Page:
5 Tips for Surviving Intersections

Become a patron to support the website. Thanks

Intersections are very dangerous places to be. The reason drivers collide with motorcycles is because they either don’t see us or they misjudge our approach speed or distance. Here are some tips to help you become more visible at intersections.

  1. Don’t Hide. Select lane positions that put you in open view so drivers can see you. This means not tailgating the car or truck in front and riding in the left or right portion of your lane to make sure drivers waiting to turn into or across your lane can clearly see you.
  2. Move within your lane. Even if you are in plain sight, don’t assume drivers see you. People see what they expect to see and a motorcycle may not register in their consciousness, even if they are looking at you. Another reason drivers can look at you but not “see” you is because of “motion-induced blindness” where stationary objects disappear when surrounded by a moving background, such as busy traffic. Realize that you appear stationary if you approach a driver straight on. Even if drivers do see you they may not be able to accurately judge closing speed and approach distance because of your bikes relatively narrow frontal area.One trick is to move across your lane as you approach drivers at intersections to visually “present” the broader side area of your bike. For a more dramatic display, weave back and forth in your lane to “sweep” your headlight across drivers’ field of view. You don’t need to go crazy; swerving a few feet left and right a couple of times should do the trick. And weave only if it’s safe to do so.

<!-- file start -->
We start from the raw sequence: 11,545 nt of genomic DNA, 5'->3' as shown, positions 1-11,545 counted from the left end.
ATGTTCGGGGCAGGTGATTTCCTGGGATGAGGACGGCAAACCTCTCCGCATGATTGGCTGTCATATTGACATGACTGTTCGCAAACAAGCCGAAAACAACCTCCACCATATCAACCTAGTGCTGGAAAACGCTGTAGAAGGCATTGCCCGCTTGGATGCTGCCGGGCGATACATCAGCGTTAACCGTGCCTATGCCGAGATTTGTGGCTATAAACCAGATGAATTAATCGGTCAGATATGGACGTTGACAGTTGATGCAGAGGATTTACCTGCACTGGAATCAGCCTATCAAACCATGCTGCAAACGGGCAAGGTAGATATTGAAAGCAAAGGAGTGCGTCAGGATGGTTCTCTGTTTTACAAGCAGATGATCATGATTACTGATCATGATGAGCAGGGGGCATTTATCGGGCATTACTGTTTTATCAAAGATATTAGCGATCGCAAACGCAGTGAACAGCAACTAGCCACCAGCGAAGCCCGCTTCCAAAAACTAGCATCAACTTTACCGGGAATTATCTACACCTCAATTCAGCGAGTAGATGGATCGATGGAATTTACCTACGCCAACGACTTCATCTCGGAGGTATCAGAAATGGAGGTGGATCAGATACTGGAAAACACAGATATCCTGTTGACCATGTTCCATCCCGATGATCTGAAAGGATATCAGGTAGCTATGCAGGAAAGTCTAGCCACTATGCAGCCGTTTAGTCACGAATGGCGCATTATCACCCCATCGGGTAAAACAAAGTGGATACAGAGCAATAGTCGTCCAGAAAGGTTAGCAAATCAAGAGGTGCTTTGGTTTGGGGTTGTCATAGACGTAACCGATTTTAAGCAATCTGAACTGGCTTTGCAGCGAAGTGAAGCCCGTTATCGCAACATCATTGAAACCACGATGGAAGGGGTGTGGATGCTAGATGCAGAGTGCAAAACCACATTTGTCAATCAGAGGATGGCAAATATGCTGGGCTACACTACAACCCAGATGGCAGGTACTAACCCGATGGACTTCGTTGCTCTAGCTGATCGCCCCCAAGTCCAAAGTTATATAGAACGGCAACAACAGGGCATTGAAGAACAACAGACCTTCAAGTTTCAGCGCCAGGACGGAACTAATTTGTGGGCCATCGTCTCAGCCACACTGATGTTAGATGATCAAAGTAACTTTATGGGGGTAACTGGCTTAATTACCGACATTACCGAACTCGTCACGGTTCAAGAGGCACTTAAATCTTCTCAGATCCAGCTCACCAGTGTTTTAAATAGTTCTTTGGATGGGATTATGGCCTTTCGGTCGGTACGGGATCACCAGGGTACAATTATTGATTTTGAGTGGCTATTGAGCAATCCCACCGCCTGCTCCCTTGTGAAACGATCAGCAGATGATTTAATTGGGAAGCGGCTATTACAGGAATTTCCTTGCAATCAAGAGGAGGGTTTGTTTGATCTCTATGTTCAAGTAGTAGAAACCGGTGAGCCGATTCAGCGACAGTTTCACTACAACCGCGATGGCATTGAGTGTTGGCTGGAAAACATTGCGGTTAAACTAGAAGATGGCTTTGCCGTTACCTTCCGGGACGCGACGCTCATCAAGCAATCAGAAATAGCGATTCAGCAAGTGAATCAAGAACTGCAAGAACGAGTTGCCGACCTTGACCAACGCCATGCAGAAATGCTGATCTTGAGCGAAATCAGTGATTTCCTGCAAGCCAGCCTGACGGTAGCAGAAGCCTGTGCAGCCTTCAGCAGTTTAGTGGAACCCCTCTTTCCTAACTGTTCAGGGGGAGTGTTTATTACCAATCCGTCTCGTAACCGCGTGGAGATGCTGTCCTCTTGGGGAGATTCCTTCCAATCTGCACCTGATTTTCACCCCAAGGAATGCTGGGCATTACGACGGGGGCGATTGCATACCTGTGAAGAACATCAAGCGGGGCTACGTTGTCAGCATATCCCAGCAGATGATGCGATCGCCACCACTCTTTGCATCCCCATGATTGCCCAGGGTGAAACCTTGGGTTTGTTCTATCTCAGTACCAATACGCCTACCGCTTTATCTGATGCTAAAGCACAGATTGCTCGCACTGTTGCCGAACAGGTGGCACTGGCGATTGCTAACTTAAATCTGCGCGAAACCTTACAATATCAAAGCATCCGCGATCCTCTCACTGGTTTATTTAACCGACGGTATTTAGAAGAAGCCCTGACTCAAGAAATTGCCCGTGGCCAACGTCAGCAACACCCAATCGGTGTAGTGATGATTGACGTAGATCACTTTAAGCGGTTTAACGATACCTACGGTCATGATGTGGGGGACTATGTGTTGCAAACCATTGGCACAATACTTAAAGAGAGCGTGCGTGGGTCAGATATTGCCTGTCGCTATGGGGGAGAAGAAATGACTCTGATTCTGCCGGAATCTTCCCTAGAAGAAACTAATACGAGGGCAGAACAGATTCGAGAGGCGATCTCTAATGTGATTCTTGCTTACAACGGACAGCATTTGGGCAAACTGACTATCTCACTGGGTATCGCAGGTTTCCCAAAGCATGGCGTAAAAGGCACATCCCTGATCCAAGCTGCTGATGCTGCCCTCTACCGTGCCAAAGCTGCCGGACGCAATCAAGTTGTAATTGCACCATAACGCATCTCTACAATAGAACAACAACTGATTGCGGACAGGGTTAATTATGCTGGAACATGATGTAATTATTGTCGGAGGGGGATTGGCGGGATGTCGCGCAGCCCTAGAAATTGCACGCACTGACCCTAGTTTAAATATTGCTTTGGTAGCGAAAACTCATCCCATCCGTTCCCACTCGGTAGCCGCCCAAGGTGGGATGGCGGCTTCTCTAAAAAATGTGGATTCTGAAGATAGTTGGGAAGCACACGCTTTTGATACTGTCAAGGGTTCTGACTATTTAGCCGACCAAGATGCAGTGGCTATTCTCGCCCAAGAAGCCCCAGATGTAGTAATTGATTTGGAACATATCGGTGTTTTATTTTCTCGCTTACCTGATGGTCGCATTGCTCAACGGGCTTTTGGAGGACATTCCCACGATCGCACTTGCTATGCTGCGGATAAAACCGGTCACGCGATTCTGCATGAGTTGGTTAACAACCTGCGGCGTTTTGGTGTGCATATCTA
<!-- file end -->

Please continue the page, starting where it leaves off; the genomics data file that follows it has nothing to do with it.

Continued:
3. Be Bright. It’s smart to wear brightly colored riding gear that gets attention and separates you from the busy background. This includes wearing a light-colored helmet and jacket or vest, as well as putting reflective material on your bike and riding gear for being seen in low light situations.
  4. Don’t rely on noise. While loud pipes get attention, sound is not reliable for telling drivers exactly where you are. Not only that, but loud pipes direct most of the exhaust noise rearward rather than forward where the majority of dangers materialize. Selective use of an aftermarket horn is as effective and a lot less annoying to others.
  5. Be ready. Even after using these measures you will likely encounter drivers who invade your right or way. Being mentally ready makes you more likely to approach cautiously and respond skillfully when someone cuts you off. Being ready means actively looking for trouble, slowing down and covering your brakes before approaching intersections even when everything looks to be in order.
But, don’t be a victim. Instead, reflect on your part in any close calls. You may find that (if you’re truly honest and willing) most times you can identify at least one thing you did or didn’t do to prevent the incident.
 
The best riders predict that a driver might cut them off (or whatever) and are already prepared by covering their brakes and positioning themselves to give maximum time and space to respond.
 
All the best practices in the world sometimes cannot prevent some crashes. We can’t change the behavior of careless drivers. All we can do is minimize the risk. And wear good protection in case the unavoidable happens.
 
 
Click here for a List of all Riding in the Zone articles.

 


Please Donate to Keep the Articles Coming

If you liked this article and the many other articles on this site, please toss a few bucks into the hat. It’s greatly appreciated!

ONE-TIME Donation

Become a patron to support the website. Thanks

2 Replies to “5 Tips for Surviving Intersections”

    1. The Hurt report from 1981 suggests that headlight modulators are effective. I’m okay with them because they are subtle enough to not annoy drivers, but noticeable enough to add some conspicuity.

Leave a Reply

Your email address will not be published. Required fields are marked *